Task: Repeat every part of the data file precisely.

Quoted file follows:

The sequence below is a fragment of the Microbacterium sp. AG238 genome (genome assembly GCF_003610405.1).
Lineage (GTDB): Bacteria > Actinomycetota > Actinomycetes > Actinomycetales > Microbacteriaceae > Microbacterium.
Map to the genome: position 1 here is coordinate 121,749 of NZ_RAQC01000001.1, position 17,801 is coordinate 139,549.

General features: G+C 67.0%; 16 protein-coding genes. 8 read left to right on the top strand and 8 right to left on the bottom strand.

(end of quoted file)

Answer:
The sequence below is a fragment of the Microbacterium sp. AG238 genome (genome assembly GCF_003610405.1).
Lineage (GTDB): Bacteria > Actinomycetota > Actinomycetes > Actinomycetales > Microbacteriaceae > Microbacterium.
Map to the genome: position 1 here is coordinate 121,749 of NZ_RAQC01000001.1, position 17,801 is coordinate 139,549.

General features: G+C 67.0%; 16 protein-coding genes. 8 read left to right on the top strand and 8 right to left on the bottom strand.